Brougham Castle

Moor Lane, Penrith, CA10 2AA
Brougham Castle

Brougham Castle

Now in the care of English Heritage and deemed to be an Ancient Monument, Brougham Castle near Penrith dates back to the 13th century. Sadly, the castle is now a ruin, but you can still climb the steps of the ancient keep and stroll through the grounds.

There are plenty of points of historical interest in the Penrith area, including Long Meg and Her Daughters and Brough Castle, so if history is of interest to you then you could make a day of exploring some of these fascinating sites.

Planning Your Visit

Contact Details:
01768 862 488 / Website
Cost:
Adult £5.40, Child 5-17 £3.20
Seasonal Opening:
All Year (Nov-Feb: Weekends only)
 

History

Brougham Castle was first constructed by Robert I de Vieuxpont, who held the office of Sheriff of Westmoreland amongst others, and was an important landowner and administrator of the north during the reign of King John. The Vieuxpoint family also owned other castles including that at Brough.

Later, the castle and other lands would become under the ownership of the Clifford family as a result of marriage, and remained so until the death of Lady Anne Clifford in 1676. Under the ownership of the Clifford family the castle was expanded and its defences improved as tensions rose between the English and the Scots.

Following the death of Lady Anne Clifford who had spent much of her life restoring and maintaining her estates, Brougham Castle was deemed too expensive to maintain and gradually fell into a state of disrepair. Some attempts at repair were undertaken by the castle’s owners in the 19th century, but cost prohibited extensive works and the castle suffered from further decline.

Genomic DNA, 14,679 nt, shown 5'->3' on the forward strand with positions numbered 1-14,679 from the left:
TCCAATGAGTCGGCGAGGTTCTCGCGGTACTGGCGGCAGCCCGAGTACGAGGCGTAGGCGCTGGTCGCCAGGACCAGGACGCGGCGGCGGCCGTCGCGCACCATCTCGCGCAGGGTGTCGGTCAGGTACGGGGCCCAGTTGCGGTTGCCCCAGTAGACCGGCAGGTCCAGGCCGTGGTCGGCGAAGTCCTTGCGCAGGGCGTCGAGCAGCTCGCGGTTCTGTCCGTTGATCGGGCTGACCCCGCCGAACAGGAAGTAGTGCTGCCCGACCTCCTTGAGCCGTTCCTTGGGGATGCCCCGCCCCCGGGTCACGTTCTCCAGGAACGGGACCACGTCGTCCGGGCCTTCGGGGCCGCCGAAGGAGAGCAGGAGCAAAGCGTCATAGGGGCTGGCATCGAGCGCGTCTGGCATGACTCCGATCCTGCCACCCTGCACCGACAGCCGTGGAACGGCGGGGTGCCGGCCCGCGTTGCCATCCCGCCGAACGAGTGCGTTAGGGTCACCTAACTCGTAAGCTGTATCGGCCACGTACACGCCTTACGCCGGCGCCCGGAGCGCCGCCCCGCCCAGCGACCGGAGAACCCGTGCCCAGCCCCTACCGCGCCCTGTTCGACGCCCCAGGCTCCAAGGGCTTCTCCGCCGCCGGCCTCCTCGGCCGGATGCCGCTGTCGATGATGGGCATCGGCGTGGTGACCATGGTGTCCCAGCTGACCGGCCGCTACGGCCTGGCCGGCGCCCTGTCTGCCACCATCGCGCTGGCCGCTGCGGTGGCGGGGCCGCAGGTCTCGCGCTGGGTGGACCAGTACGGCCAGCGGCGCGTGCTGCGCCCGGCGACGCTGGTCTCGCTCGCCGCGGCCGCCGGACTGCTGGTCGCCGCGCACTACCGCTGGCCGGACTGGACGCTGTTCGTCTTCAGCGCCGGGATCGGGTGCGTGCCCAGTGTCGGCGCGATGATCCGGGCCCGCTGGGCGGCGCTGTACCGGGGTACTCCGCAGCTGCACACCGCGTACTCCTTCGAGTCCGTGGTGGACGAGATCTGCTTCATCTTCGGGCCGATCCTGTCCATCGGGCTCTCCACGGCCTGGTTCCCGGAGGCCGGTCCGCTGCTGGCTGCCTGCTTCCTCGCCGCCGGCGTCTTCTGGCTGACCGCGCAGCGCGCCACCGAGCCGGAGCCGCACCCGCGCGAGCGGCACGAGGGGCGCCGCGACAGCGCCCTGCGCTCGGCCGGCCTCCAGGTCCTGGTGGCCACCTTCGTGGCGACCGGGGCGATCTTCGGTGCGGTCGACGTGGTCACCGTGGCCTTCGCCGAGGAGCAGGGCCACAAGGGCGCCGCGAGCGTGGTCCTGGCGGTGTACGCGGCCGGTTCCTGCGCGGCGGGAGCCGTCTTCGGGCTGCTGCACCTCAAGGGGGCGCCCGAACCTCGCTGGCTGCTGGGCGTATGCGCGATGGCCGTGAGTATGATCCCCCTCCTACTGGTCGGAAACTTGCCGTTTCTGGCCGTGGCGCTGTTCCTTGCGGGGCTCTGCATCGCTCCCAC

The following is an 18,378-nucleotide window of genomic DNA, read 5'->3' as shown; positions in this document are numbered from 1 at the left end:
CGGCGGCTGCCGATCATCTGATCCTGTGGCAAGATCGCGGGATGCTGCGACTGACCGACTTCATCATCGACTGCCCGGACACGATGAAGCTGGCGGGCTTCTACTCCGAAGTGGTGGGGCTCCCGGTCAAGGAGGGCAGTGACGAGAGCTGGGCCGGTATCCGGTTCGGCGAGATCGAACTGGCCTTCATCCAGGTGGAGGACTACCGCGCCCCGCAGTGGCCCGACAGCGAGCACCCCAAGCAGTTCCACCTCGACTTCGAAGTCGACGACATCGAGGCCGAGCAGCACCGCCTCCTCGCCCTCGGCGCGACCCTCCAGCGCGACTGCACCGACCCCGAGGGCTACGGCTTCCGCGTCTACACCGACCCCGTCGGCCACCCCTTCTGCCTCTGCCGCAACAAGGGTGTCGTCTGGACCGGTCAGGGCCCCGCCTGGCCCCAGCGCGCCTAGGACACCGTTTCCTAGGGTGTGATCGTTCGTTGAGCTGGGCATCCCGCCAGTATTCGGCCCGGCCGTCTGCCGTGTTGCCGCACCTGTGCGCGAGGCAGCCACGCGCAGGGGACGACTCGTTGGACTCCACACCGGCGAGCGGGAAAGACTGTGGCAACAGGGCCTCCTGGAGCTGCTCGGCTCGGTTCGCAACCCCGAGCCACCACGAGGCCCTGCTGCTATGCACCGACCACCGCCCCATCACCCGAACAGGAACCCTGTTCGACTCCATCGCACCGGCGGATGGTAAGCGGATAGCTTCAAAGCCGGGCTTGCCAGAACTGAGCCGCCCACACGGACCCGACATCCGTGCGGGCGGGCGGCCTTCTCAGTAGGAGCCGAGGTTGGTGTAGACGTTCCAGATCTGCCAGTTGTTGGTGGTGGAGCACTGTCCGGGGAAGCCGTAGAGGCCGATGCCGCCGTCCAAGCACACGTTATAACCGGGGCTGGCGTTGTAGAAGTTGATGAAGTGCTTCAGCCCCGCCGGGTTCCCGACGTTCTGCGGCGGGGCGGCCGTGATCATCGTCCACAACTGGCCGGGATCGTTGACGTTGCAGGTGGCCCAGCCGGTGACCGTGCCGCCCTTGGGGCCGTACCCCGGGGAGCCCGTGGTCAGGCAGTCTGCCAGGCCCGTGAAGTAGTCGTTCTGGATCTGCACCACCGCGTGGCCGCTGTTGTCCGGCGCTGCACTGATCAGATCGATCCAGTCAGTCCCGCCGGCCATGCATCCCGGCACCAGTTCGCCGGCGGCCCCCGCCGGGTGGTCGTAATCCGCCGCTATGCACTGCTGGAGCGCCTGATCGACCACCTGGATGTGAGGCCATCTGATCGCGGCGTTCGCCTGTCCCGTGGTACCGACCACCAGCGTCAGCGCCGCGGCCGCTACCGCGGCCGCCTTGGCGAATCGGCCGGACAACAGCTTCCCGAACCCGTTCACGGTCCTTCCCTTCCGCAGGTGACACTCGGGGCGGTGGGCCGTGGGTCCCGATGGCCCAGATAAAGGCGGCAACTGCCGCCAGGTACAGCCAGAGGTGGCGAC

During the early 20th century, the castle became popular with visiting tourists and its importance as an ancient ruin were recognised. Guardianship of the castle was passed to the Office of Works, now known as English Heritage, who undertook a limited amount of restoration work during the 1930s.

Things To See

The castle is a lovely place to spend an hour or two exploring its ruins. You can climb up to the fourth storey of the keep, though the stairs are uneven in places and you may not feel comfortable at the top if you are bothered by heights. There are also plenty of dark corners and passages to explore.

The castle sits on the banks of the river Eamont, and is an idyllic place for a picnic. At the reception building, there is a small display on the history of the castle and the roman ruins that have been found close to the castle’s location.

Useful Information

The reception sells a limited number of refreshments, as well as a guide book that covers both Brougham Castle and the nearby Brough Castle.

The castle grounds are accessible by wheelchair, but the ruins themselves are not accessible.

Map

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